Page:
Cisco Systems in Second Life

    December 6, 2006

Cisco Systems is the latest company to open an island-two, in fact-in Second Life.

How risky would it be to claim to be the first company to open two islands consecutively in SL? Based on experience, I wouldn’t try it

In an official company press release, the announcement was buried 18 paragraphs into a release that focuses on new technologies added to Cisco’s Integrated Services Routers (ISR). The release also touted the sale of the company’s 2 millionth ISR.

The single paragraph reads:

In conjunction with today’s announcement, Cisco is excited to begin its journey in Second Life, a 3D interactive social networking metaverse, with the opening of our Cisco campus (in Second Life look for “Cisco Systems”). The Second Life community represents a new opportunity for businesses to interact with the public in a creative and fun virtual environment.

However, there’s more detail in the News@Cisco blog. Marie Hattar writes that the launch of the new ISR product took place in Second Life, the company’s first foray into the virtual three-dimensional world. Hattar talks the talk that smart businesses are figuring out as they venture into SL:

For Cisco, it is about the Human Network. Part of that is becoming part of communities in Real Life, and now, in Second Life. We opened the Cisco campus to better explain and show who we are, what we are about, and how we are powering the Human Network. And, that means more than just showcasing products (or, giving away T-shirts and virtual Cisco phones in Second Life). It means working with the community, becoming part of the community.

Becoming part of the community means more than building an island, though; presumably-given the counsel Cisco has been receiving from the likes of Weber Shandwick-the company has plans to ingratiate itself to residents who are often inclined to be skeptical of businesses setting up in-world homesteads.

One of Cisco’s islands is a showcase for SL residents to learn about the company and its products. The second is for employees and customers to interact with each other as well as representatives of Cisco’s technical and executive teams. With the two islands, Cisco appears to want to leverage both of SL’s potential benefits: a strong relationship with existing residents and a virtual space for its real-life business. The idea of offering tech support is a good one. Given the relatively small population of SL, it’s likely a customer would spend far less time waiting for help in SL than on the phone. Still, if the company is planning to “bridge the Real Life with the Second Life,” as Hattar writes, you have to wonder how they’ll accomplish that by segregating in-world residents from everyone else.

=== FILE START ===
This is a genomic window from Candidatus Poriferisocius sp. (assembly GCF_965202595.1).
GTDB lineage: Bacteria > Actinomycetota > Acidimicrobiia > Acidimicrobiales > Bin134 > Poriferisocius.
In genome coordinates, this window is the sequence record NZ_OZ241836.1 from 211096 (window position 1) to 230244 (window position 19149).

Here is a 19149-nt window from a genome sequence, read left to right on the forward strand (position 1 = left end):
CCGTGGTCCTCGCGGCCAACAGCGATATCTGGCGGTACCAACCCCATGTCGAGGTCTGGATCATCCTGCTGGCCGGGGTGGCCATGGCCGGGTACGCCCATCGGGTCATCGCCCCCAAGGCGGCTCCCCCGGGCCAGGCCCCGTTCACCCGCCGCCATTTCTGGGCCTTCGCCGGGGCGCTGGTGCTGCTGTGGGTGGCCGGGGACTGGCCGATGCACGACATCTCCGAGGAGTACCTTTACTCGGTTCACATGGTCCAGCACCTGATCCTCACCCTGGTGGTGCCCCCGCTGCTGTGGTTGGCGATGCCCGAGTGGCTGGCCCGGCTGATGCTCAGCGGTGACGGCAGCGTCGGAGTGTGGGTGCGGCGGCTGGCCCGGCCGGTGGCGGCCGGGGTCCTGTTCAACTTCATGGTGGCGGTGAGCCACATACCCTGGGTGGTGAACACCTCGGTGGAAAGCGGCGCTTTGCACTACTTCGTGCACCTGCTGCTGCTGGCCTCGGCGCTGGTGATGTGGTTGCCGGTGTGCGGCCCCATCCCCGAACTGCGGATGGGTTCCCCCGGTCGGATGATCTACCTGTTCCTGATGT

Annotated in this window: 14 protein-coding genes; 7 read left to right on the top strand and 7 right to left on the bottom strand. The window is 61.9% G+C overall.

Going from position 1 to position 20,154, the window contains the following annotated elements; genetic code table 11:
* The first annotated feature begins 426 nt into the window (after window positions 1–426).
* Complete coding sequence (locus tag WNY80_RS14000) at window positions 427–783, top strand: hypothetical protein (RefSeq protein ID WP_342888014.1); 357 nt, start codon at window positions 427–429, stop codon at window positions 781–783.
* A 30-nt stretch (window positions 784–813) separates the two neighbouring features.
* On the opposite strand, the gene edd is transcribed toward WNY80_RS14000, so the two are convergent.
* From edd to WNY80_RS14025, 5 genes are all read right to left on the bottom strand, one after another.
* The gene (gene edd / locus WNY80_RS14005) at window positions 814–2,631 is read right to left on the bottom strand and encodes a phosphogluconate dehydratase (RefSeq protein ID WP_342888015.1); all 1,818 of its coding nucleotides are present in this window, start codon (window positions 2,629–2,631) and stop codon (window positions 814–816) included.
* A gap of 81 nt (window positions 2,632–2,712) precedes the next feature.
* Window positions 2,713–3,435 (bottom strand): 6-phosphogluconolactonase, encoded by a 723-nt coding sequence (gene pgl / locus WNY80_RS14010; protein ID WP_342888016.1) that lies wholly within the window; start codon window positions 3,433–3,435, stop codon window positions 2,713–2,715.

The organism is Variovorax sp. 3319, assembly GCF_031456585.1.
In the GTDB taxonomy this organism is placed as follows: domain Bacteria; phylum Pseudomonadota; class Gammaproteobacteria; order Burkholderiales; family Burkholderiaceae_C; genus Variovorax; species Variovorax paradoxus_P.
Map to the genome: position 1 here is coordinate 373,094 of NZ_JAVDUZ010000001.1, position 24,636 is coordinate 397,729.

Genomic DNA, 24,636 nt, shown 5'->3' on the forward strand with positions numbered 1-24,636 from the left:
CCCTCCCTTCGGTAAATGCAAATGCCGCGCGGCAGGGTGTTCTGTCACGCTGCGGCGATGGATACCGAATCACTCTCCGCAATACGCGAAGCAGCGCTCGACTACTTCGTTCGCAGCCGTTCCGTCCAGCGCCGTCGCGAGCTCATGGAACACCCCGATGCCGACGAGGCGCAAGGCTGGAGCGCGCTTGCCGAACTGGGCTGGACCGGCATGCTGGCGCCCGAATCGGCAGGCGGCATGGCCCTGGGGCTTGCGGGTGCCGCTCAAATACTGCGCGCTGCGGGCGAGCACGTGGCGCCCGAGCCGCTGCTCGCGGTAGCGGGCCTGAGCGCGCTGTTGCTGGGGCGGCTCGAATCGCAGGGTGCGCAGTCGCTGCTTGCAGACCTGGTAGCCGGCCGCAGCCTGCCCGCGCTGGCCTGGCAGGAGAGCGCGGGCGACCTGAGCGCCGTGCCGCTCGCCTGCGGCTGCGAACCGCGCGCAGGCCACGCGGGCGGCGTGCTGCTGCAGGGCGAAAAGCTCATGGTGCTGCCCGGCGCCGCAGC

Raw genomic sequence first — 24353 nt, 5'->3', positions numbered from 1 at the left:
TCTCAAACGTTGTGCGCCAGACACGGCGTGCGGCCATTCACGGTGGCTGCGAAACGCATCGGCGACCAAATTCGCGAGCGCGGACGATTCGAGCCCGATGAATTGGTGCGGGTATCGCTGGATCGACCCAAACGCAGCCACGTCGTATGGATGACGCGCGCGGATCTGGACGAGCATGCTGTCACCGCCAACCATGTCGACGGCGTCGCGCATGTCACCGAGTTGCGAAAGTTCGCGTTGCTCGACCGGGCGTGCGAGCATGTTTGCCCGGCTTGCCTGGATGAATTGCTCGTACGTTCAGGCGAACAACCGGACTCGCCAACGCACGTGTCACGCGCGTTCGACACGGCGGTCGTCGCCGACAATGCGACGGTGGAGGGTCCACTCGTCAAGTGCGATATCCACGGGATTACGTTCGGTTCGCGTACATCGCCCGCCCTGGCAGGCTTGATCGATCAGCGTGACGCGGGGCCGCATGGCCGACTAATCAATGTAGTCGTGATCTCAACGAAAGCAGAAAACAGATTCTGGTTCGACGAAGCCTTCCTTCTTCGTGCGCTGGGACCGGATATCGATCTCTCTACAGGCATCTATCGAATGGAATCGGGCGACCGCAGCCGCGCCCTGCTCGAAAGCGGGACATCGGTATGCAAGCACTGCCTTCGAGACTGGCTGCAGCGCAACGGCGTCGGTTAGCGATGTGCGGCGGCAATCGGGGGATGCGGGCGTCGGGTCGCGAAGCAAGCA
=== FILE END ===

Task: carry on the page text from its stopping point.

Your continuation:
The second island-the one for employees and customers-will also serve as a venue for executive briefings and training through the Cisco Network Academy. The company is also planning to add Cisco Field, an event amphitheater. It’s no coincidence that Cisco Field is also the name of the ballpark that will bear the company’s name and serve as the new home of the Oakland Athletics baseball team.

The News@Cisco post includes a couple screen shots and a brief introductory video. Here’s the SLURL.

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Shel Holtz is principal of Holtz Communication + Technology which focuses on helping organizations apply online communication capabilities to their strategic organizational communications.

As a professional communicator, Shel also writes the blog a shel of my former self.